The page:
This article was first written for and published by the Roar.
For former NSW Breaker and Sydney Thunder player Hannah Trethewy, her first opportunity to coach another cricketer came when playing cricket for her local club, Campbelltown Camden District Cricket Club (more affectionately known as Ghosts Cricket).
“I was still at school and wicketkeeping when my local member at the time Chris Patterson, reached out to me,” said Trethewy.
“His son played at the same club that I did and was twelve years old. Chris wanted to know whether I was interested in doing some work with his son.
“At that point I didn’t have any coaching qualifications. It was just because I played for my local club and was around the Cricket NSW environment.”
Trethewy loved it and it was the first time she ever considered coaching as a path. While she does credit Tom, the cricketer she was working with, what struck Trethewy the most was how much she enjoyed helping others and make them better cricketers.
“To help someone be the best person they can be and the best cricketer that they can be is something that I find really motivating,” said Trethewy.
From coaching Tom, Trethewy was given other opportunities through the pathways system with Cricket NSW and has recently been given another opportunity through Cricket NSW, supported by Cricket Australia.
Trethewy is one of three women selected to participate in Cricket NSW’s first elite coaching apprenticeship program specifically designed by women.
The focus of the program is to ensure that women are given the opportunity to develop coaching credentials, alongside the rapid expansion of the women’s game.
Joining Trethewy is recently retired NSW Breaker and Sydney Sixers player Sarah Aley and current NSW Breaker and Sydney Sixers player Lisa Griffith.
Trethewy is looking forward to working alongside both Aley and Griffith who are former teammates of hers, but she is also focused on ensuring that internships like this give more women the opportunity to consider coaching as a career path, but also to ensure that women are broadening their thinking to coach not just women, but men too.
“We can be exposed to the men’s program too and coaching men,” said Trethewy.
“When I first started running coaching courses, I had a male cricketer participate. He used to captain the Ghosts first grade team and I remember when he first walked in thinking that I didn’t have much to offer.
“At the end of the course he came up to me and told me about how much he had learnt and how his thinking around coaching younger cricketers changed.
“At that moment I realised that he may have had so much experience and he took the time out to thank me, his female instructor. I am not limited and nor is any woman limited to just coaching in the women’s space. We can also coach in the men’s space too.”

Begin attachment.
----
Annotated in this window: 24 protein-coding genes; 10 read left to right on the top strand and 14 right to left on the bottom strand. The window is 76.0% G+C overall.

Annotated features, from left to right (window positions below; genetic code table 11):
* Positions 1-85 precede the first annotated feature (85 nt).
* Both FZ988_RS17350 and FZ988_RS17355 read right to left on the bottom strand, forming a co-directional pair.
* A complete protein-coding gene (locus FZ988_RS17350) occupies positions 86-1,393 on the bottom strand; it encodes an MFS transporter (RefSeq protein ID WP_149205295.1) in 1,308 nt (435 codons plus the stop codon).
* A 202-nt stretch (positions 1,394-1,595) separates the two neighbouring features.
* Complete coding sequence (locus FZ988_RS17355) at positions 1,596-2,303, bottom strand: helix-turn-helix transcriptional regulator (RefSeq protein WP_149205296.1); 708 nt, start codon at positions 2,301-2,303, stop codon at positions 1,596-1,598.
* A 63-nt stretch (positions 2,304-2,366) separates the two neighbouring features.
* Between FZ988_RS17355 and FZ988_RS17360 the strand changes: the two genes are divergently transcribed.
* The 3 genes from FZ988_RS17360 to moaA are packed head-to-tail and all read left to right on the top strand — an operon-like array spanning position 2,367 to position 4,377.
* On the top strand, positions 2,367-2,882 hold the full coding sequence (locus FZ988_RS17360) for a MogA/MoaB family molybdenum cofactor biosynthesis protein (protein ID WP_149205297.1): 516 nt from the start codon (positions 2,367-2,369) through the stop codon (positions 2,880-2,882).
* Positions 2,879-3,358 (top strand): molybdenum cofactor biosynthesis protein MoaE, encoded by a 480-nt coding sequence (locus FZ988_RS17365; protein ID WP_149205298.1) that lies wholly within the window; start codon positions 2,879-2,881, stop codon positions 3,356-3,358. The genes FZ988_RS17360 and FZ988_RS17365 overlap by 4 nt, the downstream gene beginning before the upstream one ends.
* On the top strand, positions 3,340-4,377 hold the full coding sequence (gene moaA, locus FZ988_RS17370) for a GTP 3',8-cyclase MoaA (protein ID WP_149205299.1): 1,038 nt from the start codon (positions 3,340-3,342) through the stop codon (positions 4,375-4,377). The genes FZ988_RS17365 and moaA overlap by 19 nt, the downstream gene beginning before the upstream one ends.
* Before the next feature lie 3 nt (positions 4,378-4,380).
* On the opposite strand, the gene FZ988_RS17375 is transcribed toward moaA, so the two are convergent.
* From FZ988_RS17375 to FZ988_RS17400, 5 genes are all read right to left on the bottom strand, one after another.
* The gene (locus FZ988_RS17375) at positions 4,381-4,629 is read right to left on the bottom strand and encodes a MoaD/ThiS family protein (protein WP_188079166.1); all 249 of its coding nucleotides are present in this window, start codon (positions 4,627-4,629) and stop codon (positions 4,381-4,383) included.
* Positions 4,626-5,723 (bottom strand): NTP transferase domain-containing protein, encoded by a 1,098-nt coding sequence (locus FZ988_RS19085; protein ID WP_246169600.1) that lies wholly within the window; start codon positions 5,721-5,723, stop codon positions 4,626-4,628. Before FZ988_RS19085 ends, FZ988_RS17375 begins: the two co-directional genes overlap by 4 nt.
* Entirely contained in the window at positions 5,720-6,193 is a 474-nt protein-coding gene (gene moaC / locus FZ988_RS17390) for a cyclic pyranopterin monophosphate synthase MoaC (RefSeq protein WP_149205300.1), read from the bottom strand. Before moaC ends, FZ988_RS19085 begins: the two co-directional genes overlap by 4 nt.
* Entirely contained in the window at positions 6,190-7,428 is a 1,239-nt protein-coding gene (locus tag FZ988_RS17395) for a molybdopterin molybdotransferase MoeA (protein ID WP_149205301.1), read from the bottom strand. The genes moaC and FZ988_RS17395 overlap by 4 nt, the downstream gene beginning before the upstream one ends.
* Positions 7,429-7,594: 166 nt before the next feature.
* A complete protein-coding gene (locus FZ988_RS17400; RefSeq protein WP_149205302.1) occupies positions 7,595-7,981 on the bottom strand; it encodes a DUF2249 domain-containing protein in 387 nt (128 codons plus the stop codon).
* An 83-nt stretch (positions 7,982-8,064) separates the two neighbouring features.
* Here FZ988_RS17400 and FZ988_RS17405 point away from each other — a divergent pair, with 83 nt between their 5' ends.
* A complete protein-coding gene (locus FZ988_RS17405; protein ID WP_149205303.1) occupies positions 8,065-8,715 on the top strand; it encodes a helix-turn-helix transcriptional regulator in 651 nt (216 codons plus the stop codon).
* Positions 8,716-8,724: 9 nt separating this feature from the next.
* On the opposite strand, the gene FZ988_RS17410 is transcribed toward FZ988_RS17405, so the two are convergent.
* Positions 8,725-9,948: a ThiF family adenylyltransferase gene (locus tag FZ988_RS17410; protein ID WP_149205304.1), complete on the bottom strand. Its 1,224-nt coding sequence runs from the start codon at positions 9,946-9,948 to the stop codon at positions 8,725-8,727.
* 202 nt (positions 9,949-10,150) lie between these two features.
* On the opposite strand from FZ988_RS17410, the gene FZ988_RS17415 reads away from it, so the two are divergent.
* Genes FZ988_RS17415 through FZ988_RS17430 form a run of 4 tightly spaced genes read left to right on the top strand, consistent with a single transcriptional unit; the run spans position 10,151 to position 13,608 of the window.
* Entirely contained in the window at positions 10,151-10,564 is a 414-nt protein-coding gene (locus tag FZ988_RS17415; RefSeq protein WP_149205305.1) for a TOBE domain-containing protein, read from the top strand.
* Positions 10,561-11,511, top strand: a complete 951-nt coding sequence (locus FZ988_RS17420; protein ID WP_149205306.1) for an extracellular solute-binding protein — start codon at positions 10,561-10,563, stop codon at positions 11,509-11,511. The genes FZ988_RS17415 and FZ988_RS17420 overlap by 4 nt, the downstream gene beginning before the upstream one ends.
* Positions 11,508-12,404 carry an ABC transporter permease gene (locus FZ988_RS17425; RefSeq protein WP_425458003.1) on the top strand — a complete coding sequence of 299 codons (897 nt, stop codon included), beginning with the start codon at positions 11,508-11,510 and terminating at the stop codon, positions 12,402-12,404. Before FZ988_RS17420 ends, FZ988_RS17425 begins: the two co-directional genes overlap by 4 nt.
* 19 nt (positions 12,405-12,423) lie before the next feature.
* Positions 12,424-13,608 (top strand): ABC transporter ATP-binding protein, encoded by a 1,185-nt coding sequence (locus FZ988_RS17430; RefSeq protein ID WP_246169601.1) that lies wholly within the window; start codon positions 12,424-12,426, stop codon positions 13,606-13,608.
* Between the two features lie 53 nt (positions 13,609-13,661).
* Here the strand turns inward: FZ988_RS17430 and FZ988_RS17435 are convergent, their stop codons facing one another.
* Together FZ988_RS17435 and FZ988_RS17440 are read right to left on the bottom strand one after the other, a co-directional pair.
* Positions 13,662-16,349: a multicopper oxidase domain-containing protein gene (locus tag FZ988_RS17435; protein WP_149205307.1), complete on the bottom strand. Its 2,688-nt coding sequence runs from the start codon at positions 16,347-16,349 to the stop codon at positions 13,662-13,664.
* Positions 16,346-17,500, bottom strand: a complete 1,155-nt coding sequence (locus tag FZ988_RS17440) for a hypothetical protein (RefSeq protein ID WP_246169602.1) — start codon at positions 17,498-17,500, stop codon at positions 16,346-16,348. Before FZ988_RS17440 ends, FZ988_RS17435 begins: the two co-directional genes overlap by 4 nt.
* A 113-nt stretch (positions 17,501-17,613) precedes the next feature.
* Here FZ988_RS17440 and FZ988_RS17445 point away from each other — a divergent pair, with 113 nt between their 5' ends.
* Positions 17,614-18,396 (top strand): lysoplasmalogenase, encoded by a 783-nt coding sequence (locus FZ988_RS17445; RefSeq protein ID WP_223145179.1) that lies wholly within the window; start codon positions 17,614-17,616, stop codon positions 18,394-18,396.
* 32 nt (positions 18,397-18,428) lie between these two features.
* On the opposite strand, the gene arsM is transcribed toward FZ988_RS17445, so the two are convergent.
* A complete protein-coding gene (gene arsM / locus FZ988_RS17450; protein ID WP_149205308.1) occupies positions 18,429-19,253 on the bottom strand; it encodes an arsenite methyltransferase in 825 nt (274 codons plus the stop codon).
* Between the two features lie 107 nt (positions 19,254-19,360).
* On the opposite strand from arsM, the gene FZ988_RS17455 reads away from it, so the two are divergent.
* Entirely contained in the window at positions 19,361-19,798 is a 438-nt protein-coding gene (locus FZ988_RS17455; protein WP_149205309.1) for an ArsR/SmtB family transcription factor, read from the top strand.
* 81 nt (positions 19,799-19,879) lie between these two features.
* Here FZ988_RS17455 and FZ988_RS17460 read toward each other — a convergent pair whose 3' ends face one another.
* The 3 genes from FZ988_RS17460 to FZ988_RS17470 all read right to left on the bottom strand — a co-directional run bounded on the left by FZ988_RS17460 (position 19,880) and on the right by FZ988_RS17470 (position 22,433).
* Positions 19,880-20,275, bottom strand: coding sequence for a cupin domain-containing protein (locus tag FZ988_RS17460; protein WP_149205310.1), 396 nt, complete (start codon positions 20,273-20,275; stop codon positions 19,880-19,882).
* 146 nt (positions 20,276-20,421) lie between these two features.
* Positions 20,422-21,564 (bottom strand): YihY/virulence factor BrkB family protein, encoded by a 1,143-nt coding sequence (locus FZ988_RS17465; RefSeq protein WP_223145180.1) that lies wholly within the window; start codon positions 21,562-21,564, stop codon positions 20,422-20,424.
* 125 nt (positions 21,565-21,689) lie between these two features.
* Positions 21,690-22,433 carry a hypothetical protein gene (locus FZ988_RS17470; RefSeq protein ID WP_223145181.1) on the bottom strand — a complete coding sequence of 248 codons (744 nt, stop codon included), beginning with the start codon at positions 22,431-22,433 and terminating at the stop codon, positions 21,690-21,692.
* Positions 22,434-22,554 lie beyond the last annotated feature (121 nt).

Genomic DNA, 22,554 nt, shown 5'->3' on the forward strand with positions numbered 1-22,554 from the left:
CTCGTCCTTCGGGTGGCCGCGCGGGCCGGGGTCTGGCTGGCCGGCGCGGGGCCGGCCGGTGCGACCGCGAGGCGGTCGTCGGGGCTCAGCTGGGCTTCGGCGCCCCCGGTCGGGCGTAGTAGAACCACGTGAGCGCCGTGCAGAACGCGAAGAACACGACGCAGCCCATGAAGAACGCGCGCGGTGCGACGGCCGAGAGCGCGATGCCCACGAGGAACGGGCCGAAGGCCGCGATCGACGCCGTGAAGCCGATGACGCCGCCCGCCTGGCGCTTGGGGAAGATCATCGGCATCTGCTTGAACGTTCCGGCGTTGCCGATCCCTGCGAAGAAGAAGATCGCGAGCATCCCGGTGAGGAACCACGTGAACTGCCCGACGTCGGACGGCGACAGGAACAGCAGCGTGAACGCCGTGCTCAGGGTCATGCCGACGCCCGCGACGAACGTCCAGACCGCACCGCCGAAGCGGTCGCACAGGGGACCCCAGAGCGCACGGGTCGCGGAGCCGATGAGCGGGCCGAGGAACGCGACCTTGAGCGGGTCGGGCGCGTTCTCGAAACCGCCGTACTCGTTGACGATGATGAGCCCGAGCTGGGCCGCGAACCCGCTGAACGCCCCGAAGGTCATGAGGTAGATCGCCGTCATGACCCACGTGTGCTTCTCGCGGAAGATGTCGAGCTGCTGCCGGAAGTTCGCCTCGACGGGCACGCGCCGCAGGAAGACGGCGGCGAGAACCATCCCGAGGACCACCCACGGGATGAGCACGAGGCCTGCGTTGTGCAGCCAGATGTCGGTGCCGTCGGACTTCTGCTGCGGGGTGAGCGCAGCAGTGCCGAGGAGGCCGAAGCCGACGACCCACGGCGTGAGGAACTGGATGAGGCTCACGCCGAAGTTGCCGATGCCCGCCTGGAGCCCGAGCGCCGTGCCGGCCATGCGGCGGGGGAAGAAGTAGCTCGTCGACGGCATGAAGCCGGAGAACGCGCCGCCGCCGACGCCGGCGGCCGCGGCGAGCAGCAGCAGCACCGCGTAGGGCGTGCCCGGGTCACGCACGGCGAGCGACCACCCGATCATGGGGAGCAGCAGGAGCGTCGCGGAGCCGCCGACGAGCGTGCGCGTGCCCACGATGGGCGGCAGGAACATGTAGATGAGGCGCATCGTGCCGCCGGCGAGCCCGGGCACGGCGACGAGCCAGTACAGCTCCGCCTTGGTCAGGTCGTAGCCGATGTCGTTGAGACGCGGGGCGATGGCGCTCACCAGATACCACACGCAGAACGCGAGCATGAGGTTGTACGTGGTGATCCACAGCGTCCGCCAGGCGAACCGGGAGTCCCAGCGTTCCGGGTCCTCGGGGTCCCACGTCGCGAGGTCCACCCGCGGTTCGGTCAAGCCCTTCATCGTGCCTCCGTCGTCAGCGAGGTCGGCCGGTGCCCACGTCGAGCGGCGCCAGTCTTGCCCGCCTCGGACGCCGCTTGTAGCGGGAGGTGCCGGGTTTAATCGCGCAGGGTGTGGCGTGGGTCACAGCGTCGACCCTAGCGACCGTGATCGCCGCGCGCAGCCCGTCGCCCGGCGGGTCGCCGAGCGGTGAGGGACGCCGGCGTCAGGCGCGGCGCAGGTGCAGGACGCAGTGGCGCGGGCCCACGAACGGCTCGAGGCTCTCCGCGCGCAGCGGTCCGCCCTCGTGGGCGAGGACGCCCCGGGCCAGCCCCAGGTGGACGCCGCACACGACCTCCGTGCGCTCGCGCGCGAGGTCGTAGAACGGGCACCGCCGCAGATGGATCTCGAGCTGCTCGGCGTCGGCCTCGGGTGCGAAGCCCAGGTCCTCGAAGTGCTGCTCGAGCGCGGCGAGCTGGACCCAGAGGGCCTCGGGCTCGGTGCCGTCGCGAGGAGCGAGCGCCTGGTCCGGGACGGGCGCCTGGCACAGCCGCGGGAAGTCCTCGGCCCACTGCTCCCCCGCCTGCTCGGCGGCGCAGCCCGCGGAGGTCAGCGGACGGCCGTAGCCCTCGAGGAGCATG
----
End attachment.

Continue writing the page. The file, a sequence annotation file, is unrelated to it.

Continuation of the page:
Another woman very passionate about the introduction of this program is trailblazer Leah Poulton who has recently been appointed as Head of Female Cricket at Cricket NSW. Poulton is a former Australian and NSW Breakers players and has been an integral part of the Cricket Australia High Performance Female Program, coaching as part of the set-ups for both the Australian Women’s Cricket team and Melbourne Stars WBBL team.
“I’ve sat on a number of panels for coaching roles and what has always struck me is how few female applicants we get and it has always baffled me because I know how many talented female coaches we have in our game,” said Poulton.
“When I have called people and asked why they didn’t apply, there were always a number of reasons which kept coming down to confidence.
“It isn’t just about accreditation, it is about giving people the opportunity to develop confidence and that is a big rationale for this program.”
For Poulton, this program also gives Cricket NSW the opportunity to create role models and make female coaches visible. You can’t be what you can’t see and for Poulton that visibility is crucial.
“We want to create great female role models and I think we have it in Hannah, Lisa and Sarah,” said Poulton.
Cricket Australia is an organisation which has demonstrated its commitment to the women’s game and women in cricket over the last couple of years.
From Claire Polosak, who just last week, became the first female umpire to officiate a men’s Test match, to the women involved in the administration of the game at a national and a state level like Mel Jones and Alex Blackwell, to the enormous success of the WBBL and the Australian Women’s Cricket team, cricket continues to demonstrate leadership in this space.
For Trethewy, this internship is just another opportunity for Cricket Australia and the various states to show leadership.
“Cricket NSW have recognised the work done in the umpiring space and in the women’s game, but they have also recognised that there is a place for female coaches,” said Trethewy.
“I really hope it leads the way for other states and that seeing more women coaching both men and women becomes the norm.”